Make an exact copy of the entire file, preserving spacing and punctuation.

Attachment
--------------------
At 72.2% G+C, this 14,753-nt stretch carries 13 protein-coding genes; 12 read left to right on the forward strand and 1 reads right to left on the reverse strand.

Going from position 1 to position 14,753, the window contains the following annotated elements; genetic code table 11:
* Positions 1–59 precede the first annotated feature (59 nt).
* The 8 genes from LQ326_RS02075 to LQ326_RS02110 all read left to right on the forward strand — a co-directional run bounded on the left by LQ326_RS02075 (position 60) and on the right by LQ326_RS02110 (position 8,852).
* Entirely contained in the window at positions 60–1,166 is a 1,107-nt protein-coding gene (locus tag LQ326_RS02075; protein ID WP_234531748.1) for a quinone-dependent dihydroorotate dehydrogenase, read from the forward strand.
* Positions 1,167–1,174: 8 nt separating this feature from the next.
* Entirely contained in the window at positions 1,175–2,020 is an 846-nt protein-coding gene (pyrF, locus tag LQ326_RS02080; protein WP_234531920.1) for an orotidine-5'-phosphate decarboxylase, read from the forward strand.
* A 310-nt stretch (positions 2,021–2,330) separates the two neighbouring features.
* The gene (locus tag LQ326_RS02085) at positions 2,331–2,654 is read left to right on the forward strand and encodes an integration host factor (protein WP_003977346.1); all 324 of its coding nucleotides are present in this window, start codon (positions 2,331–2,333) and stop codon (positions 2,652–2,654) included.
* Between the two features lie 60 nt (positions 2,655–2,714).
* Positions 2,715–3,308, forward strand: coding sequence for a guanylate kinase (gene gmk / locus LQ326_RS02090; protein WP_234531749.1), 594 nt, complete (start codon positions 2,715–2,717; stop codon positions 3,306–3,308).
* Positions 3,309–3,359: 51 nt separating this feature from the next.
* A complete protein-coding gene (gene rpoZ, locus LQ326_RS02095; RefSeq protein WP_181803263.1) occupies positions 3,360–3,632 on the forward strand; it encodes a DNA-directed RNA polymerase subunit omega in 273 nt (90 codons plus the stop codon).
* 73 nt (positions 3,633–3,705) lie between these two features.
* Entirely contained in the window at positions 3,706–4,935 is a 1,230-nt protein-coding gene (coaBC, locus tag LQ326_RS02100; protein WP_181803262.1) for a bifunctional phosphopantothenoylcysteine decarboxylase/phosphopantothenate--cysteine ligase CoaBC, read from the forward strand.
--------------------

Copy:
At 72.2% G+C, this 14,753-nt stretch carries 13 protein-coding genes; 12 read left to right on the forward strand and 1 reads right to left on the reverse strand.

Going from position 1 to position 14,753, the window contains the following annotated elements; genetic code table 11:
* Positions 1–59 precede the first annotated feature (59 nt).
* The 8 genes from LQ326_RS02075 to LQ326_RS02110 all read left to right on the forward strand — a co-directional run bounded on the left by LQ326_RS02075 (position 60) and on the right by LQ326_RS02110 (position 8,852).
* Entirely contained in the window at positions 60–1,166 is a 1,107-nt protein-coding gene (locus tag LQ326_RS02075; protein ID WP_234531748.1) for a quinone-dependent dihydroorotate dehydrogenase, read from the forward strand.
* Positions 1,167–1,174: 8 nt separating this feature from the next.
* Entirely contained in the window at positions 1,175–2,020 is an 846-nt protein-coding gene (pyrF, locus tag LQ326_RS02080; protein WP_234531920.1) for an orotidine-5'-phosphate decarboxylase, read from the forward strand.
* A 310-nt stretch (positions 2,021–2,330) separates the two neighbouring features.
* The gene (locus tag LQ326_RS02085) at positions 2,331–2,654 is read left to right on the forward strand and encodes an integration host factor (protein WP_003977346.1); all 324 of its coding nucleotides are present in this window, start codon (positions 2,331–2,333) and stop codon (positions 2,652–2,654) included.
* Between the two features lie 60 nt (positions 2,655–2,714).
* Positions 2,715–3,308, forward strand: coding sequence for a guanylate kinase (gene gmk / locus LQ326_RS02090; protein WP_234531749.1), 594 nt, complete (start codon positions 2,715–2,717; stop codon positions 3,306–3,308).
* Positions 3,309–3,359: 51 nt separating this feature from the next.
* A complete protein-coding gene (gene rpoZ, locus LQ326_RS02095; RefSeq protein WP_181803263.1) occupies positions 3,360–3,632 on the forward strand; it encodes a DNA-directed RNA polymerase subunit omega in 273 nt (90 codons plus the stop codon).
* 73 nt (positions 3,633–3,705) lie between these two features.
* Entirely contained in the window at positions 3,706–4,935 is a 1,230-nt protein-coding gene (coaBC, locus tag LQ326_RS02100; protein WP_181803262.1) for a bifunctional phosphopantothenoylcysteine decarboxylase/phosphopantothenate--cysteine ligase CoaBC, read from the forward strand.